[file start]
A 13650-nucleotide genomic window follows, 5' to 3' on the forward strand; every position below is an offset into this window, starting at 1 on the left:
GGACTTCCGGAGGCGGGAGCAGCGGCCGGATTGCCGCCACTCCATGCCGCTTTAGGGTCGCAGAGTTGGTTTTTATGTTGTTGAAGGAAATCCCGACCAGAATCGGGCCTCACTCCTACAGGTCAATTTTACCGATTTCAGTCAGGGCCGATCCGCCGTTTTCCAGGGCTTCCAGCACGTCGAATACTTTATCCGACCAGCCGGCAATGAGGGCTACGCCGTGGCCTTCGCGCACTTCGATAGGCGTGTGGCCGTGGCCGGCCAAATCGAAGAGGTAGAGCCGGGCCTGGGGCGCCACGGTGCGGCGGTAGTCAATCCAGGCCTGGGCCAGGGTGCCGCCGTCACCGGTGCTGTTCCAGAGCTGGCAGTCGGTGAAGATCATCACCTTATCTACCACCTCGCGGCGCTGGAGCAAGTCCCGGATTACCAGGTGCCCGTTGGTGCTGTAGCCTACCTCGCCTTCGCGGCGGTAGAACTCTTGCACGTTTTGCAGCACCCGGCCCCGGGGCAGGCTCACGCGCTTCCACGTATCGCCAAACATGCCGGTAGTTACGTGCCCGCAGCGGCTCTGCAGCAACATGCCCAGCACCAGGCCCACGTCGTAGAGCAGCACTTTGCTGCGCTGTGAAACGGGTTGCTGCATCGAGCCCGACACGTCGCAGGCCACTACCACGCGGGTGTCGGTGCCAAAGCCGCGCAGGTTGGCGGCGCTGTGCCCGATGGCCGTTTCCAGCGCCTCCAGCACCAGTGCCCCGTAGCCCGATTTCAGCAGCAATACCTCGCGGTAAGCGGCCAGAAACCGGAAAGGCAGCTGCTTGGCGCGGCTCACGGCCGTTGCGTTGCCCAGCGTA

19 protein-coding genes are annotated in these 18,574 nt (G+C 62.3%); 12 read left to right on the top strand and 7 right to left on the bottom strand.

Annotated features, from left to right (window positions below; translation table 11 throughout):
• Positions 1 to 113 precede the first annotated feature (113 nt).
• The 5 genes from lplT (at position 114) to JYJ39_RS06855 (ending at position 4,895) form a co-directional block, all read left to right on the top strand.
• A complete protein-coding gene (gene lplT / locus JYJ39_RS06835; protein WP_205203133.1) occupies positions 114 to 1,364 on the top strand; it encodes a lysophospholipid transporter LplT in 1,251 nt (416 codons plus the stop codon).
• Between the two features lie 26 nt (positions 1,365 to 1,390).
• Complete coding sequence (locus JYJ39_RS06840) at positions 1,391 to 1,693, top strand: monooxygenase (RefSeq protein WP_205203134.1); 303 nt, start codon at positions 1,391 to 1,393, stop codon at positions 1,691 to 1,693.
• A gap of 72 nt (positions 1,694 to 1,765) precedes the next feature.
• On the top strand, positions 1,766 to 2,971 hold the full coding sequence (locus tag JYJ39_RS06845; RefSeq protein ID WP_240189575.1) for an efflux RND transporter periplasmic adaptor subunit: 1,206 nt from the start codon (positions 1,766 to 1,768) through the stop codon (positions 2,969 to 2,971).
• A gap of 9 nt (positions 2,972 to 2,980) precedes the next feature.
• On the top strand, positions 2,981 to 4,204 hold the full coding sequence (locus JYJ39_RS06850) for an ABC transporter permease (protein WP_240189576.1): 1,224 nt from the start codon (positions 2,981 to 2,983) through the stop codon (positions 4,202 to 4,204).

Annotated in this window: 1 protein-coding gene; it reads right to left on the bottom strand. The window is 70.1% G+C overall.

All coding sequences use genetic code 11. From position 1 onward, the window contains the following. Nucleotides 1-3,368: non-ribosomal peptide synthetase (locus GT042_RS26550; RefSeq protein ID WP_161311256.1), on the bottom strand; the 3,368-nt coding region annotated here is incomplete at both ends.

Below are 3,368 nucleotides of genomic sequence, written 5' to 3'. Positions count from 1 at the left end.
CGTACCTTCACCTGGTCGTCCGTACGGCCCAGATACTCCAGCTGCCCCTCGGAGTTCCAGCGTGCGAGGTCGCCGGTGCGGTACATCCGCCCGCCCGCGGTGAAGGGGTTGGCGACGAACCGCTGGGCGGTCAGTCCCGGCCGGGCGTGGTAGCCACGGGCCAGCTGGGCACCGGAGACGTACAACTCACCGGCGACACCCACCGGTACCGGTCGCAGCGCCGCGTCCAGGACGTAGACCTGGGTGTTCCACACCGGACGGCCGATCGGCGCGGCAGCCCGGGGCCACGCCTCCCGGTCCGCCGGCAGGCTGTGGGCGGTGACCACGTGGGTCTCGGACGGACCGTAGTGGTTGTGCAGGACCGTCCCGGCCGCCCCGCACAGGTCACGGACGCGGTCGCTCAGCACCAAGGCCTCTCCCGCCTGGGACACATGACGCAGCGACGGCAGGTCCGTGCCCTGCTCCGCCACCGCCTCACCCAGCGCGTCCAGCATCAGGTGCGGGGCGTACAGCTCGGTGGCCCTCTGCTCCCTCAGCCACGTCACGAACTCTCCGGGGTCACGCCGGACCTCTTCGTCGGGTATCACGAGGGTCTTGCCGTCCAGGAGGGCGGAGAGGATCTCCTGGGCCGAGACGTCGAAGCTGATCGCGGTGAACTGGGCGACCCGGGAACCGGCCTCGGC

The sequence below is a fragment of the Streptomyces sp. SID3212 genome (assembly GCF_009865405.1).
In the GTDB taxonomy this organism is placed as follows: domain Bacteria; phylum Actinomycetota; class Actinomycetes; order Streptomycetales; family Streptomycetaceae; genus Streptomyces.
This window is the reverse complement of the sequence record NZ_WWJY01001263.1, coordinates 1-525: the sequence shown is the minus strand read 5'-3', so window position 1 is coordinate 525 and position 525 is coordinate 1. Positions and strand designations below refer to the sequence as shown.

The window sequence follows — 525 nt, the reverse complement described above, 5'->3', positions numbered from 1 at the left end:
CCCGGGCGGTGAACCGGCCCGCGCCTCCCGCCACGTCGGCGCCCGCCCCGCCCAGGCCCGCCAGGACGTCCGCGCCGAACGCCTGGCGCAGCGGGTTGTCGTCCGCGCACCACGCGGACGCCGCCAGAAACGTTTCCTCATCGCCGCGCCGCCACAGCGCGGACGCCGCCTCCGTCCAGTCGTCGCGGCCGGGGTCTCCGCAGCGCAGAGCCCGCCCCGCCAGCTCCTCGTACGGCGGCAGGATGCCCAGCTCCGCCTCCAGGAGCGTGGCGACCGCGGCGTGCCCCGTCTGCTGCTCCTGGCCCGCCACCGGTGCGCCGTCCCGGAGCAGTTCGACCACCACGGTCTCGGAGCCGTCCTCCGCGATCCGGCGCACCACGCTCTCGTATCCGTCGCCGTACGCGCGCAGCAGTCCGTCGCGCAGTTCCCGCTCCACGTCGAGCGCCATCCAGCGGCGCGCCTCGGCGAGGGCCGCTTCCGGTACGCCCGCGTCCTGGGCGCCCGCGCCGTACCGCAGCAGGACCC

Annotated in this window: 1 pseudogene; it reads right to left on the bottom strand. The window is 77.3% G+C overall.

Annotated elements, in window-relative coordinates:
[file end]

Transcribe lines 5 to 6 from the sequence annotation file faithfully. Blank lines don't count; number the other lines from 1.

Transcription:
• Positions 1 to 113 precede the first annotated feature (113 nt).
• The 5 genes from lplT (at position 114) to JYJ39_RS06855 (ending at position 4,895) form a co-directional block, all read left to right on the top strand.